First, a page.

Three Invitations Boredom Brings

I have three young children at home (1 girl, 2 boys). My daughter just started grade 1 this week, and she loves having to take a bus to get to her school. Five days a week we wake up before the sun, ingest some sort of breakfast food, and make the trek out to meet the bus. Four days a week, we pick her up around 3pm. But Friday is a half day, meaning that she needs to be picked up at noon.

This is our schedule and routine. Mix in friends coming over for dinner, extra-curricular activities and family time and it becomes a full experience. There is seemingly little room for boredom, but without fail, one of the kids will vocalize with great conviction that they are bored if they don't have something to do or are asked to spend some downtime each day. Their response to moments of boredom makes me chuckle, cause I remember saying something similar to my parents when I was younger. In fact, I even thought that being bored might actually kill me one day. But guess what? It hasn't.

The question that I've been left to ponder is this: So if boredom doesn't kill you, is it really an ally?

While it's true that boredom doesn't actually kill you, it's always been difficult for me to identify a sense of value that comes with it. How can you measure something that is usually unwanted and find some sort of use or appeal for it? I'm just now beginning to see that boredom actually invites us into one of three spaces.

1. Creative Space.
Boredom is an invitation to be creative. I can remember some of the most enjoyable moments I had as a child were when I was forced to utilize my imagination through play, work and even school. Faced with an opening in my schedule I had a choice, I could make the most of the free time that I had, or I could fret about not knowing what to do. Have you ever watched kids on the playground at recess? Their imaginations are running wild, creating new games, points of connection and experiences with their classmates. 

As a parent, I now understand the challenge between saturating the schedule and leaving room for creativity. We extinguish the ability to be creative when we don't allow those under our leadership influence to taste boredom. So what if someone says that they might be bored, maybe they are simply asking for help in kick-starting their dormant imagination.

2. Spontaneous Space. 
Boredom invites us into spontaneity. Sometimes being spontaneous has got me into trouble, but it has always provided me with a memorable experience. One of the greatest values I hope to pass along to my children is that we control our schedule, our schedule does not control us. We choose whatever rhythm of life we live into. It's true that external factors do have an affect on a life rhythm, but we still must choose how these factors will shape us.

Haven't you ever dreamed of doing something? What's stopping you? Time, or money? We can allow these external factors to continue to drive our routine, or we can rise about these temporary realities and allow whatever values we've adopted as our own to be the filter through which we experience the life we've been given. Spontaneity reminds us that life is a gift and not a chore. Do you embrace the invitation to be spontaneous that boredom has to offer?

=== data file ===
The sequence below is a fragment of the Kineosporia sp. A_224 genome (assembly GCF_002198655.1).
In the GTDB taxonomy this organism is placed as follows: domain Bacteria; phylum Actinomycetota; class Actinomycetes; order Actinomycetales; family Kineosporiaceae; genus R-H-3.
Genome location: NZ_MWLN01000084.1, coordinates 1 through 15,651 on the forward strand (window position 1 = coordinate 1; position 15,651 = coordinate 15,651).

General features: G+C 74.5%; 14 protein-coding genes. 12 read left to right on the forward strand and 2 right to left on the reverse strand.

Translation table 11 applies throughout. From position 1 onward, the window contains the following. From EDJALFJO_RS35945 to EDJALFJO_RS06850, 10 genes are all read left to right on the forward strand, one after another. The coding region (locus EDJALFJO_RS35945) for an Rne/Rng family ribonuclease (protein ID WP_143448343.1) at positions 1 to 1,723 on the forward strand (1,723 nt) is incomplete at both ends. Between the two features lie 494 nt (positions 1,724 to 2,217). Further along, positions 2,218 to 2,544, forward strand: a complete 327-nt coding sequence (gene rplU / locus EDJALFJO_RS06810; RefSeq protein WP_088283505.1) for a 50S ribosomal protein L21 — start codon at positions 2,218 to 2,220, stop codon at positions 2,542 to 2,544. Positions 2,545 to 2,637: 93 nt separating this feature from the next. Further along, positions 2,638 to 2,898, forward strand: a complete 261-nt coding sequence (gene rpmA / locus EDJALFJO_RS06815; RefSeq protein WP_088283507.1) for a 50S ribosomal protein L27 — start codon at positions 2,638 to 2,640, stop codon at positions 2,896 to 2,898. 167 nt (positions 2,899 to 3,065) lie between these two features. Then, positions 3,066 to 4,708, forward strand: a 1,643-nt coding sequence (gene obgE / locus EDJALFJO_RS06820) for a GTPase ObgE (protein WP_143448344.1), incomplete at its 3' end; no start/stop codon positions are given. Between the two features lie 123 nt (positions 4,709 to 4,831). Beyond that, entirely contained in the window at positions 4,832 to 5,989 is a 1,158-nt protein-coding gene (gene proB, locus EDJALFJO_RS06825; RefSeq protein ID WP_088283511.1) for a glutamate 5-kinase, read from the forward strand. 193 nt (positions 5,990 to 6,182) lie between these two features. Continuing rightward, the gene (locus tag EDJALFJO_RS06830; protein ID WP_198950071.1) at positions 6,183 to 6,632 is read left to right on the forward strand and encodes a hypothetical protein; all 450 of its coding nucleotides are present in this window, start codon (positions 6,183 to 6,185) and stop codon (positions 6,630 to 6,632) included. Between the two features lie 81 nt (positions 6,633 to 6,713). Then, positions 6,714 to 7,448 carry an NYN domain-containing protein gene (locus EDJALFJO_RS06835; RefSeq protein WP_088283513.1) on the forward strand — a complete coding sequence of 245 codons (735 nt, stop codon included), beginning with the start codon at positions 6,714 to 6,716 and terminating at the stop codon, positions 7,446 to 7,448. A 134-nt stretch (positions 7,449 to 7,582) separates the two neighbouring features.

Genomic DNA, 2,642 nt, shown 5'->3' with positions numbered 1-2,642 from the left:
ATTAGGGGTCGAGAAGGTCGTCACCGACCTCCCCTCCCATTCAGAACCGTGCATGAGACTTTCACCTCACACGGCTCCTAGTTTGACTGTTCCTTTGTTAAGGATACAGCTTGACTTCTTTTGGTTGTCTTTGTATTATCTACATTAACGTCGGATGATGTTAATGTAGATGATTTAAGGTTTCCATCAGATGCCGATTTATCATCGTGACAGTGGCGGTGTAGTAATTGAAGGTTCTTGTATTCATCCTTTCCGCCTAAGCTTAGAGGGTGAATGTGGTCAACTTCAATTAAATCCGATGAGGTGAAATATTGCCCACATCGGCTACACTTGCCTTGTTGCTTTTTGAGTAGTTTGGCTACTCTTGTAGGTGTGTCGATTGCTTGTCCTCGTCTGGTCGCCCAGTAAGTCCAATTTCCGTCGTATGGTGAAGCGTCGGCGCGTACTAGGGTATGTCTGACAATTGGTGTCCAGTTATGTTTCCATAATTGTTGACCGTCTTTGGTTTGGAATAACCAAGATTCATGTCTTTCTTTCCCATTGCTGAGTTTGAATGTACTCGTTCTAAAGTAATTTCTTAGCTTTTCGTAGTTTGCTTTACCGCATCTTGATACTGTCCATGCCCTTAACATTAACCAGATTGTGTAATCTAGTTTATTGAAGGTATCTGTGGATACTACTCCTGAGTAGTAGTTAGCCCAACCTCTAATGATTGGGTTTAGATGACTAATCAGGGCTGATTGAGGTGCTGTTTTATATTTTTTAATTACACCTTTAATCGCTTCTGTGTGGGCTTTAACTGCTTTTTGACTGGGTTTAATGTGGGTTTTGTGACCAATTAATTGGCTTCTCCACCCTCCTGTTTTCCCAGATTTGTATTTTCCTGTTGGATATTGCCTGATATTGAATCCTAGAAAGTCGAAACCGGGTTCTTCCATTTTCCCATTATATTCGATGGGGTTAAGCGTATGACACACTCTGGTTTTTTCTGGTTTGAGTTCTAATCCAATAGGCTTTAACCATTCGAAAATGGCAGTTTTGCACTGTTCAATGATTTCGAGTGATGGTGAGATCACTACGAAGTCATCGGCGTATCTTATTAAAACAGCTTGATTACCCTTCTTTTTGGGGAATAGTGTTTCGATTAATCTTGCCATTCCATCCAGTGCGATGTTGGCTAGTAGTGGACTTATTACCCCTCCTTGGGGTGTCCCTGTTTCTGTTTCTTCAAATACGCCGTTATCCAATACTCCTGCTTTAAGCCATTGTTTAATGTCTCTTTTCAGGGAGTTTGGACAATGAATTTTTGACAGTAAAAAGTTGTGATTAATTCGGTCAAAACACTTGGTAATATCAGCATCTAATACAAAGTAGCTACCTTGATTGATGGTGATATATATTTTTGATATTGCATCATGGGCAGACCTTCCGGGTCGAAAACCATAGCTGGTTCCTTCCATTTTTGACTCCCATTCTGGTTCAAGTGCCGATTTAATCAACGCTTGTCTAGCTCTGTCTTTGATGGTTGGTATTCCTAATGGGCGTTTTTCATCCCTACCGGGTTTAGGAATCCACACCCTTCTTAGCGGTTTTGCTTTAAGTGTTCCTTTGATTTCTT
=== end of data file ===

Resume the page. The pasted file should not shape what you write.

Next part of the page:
3. Restful Space.
Boredom invites us to find rest. North American culture is built upon results and schedules. Our modus operandi often seems to orbit the death-stars of efficiency and effectiveness. Having 3 young kids I have experienced first hand that not having enough rest has a negative impact on my ability to parent, to lead and to live. Sometimes the gaps in our lives are intentional invitations to restoration through the practice of rest. Do you allow yourself and others to experience downtime for this purpose? Or are you completely fixated with the bottom line as dictated by efficiency and effectiveness?


The Bible contains many different stories about the human experience here on planet earth. One such story speaks of the concept of a drink offering. The practice existed where followers of God would offer a drink offering in His honour. These offerings were meant as gifts; signs of one's gratitude and thankfulness for the gift of life they had been given. These offerings were poured out onto the ground or other sacred space in ceremonial fashion as an act of worship. If you've ever poured liquid from one container to another, you know that you can adjust your pour rate in order to increase or decrease the speed the receiving container is filled and the pouring container is emptied. A good friend of mine once told me that our lives function in a similar way. Despite our best efforts, life here on planet earth will not last forever. Each life on earth symbolizes this concept of a drink offering. All of us have been given the gift of life, which equates to a certain amount of time that we will exist on this planet. It's our responsibility to control the rate of pour so to speak. We can empty ourselves in a splash, or in a slow steady stream. Boredom can be an ally in this experience; one that reminds us of who we are, what's important and how we are choosing to invest the time we've been given. Boredom doesn't kill you, but being foolish certainly will. How are you investing the time you've been given?

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